Ben suggests serving wasabi ice cream with chicken, red meat or game. But I combined this elegant eau de nil-coloured creation with hot-smoked trout, rocket leaves dressed with olive oil, lemon juice and zest, and red onion pickles. Make sure that you add plenty of lemon juice and zest when you dress the leaves, to counterbalance the slight sweetness of the ice cream. The astringency of the red onion pickles adds an extra balance to the dish too.

I suspect the nose-twanging properties of wasabi ice cream would have been several steps too far for Anne of Green Gables. But she would have approved of my face when I ate it, because my expression was as full of wonder as hers.


  1. Gosh, I had not remembered that passage from Anne of Green Gables, how very charming it is. And a lovely introduction for your post. Really lovely to re-read it now.

  2. I've always loved Anne of Green Gables, Kavey. She was valiant but full of fun. I often think of her when eating ice cream…

  3. Your words are so magical and weave such a tale that I want to buy the book now! The coffee and cream ice cream sounds so divine and the wasabi and the mulled wine both are so intriguing one would have to try them both! I am fascinated by "savory" ice creams meant to be served as part of a meal. Fabulous, as always.

  4. Thanks, as ever, Jamie. I'm intrigued by savoury ice creams too – they're so counterintuitive as to be fascinating.

  5. We love wasabi, I must give this a try. And thanks for the reminder of Anne, I read them all as a tiny and for a while my whole aim in life was to be her and marry someone called Gilbert

  6. My favourite passage from Anne of Green Gables is where she begs forgiveness of Mrs Lind. Love Anne, love Wasabi but not a big fan of icecream or hot and cold together. I'll leave this one at the 'admire with your eyes' stage.

  7. This sounds absolutely amazing! I love the hot hit of wasabi and can't quite imagine how it would taste in ice cream…the only thing for it is to make this asap 🙂 Fascinating.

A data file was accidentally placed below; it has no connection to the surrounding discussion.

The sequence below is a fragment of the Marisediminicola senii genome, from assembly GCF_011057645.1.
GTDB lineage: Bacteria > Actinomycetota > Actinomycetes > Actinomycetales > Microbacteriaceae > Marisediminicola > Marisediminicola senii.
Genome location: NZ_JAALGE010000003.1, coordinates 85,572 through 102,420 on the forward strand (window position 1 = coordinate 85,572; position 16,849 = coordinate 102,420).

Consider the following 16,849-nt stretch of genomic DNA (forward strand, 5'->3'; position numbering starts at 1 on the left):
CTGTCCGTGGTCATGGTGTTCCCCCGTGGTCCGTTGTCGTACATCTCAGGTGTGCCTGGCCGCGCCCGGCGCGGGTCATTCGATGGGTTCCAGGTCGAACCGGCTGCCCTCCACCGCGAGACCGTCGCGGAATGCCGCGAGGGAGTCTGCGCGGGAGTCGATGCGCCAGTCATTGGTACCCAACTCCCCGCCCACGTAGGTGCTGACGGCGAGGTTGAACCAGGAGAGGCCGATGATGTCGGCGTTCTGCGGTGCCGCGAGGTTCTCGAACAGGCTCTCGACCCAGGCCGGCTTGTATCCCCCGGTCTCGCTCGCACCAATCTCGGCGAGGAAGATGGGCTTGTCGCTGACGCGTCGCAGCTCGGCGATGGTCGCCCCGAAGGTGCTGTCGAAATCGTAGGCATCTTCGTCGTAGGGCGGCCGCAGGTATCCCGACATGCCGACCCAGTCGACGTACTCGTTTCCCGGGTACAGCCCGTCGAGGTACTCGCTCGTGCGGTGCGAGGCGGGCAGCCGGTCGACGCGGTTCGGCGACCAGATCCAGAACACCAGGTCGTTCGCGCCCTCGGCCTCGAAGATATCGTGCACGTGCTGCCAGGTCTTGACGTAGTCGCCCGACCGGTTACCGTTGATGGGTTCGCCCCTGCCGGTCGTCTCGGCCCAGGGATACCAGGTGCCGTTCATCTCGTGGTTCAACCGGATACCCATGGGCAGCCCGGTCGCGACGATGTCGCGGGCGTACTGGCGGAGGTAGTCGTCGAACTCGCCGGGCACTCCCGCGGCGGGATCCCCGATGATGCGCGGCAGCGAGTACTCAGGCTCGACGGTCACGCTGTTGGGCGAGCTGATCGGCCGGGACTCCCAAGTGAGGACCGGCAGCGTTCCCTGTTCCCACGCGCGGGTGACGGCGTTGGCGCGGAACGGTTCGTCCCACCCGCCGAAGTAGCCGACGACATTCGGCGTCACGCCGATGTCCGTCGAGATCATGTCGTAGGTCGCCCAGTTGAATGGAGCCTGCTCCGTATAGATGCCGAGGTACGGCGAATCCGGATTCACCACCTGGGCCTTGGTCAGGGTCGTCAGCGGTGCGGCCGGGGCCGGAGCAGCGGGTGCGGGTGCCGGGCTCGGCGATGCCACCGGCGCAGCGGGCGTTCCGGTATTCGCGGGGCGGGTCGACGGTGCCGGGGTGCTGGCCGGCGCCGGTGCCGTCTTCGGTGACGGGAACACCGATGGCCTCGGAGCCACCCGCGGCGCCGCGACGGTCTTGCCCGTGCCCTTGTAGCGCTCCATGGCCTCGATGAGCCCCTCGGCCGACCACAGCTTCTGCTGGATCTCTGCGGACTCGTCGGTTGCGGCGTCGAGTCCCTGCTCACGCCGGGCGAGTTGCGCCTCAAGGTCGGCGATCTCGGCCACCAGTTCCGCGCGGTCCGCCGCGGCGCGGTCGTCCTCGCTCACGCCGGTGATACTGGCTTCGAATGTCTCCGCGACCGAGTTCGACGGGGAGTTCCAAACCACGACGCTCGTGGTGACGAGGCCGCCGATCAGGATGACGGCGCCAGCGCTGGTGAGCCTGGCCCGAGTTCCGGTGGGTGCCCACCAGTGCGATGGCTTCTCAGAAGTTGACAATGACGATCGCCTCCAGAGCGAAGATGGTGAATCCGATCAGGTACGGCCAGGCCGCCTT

8. I love that part too, Sally. When I was a child there was a Sunday afternoon tv adaptation of the novel – it was the highlight of my week.

  9. Hello thelittleloaf – do let me know if you try it. Savoury ice-creams are so surprising, even puzzling at times. And yet we eat ice-cold gazpacho without a second thought.

  10. I made savoury cones out of tortilla wraps – I dampened them with water, dusted them with a little paprika and salt then rolled them into cones and baked them in a hot oven for a few minutes. They were great with the gazpacho savoury sorbet I made. Wasabi icecream's been on my to do list for a little while – I was going to serve it with tuna tartare. Glad you enjoyed your savoury icecream too!

  11. That sounds so delicious, Anwen. I adore gazpacho and will definitely try it as a sorbet. I hope you enjoy the wasabi..

  12. Was referred over here by a comment on my blog: it seems we share a love for books and literature. Oh, and wasabi. 🙂 Great post! I love the idea of wasabi and ice cream… the idea of ice cream and fish, I’m still grappling with!

  13. Hi Laura Thanks so much for your comment. It’s funny that you find ice cream and fish odder than ice cream and wasabi. Other people have said it’s the other way round. Perhaps they’re both odd!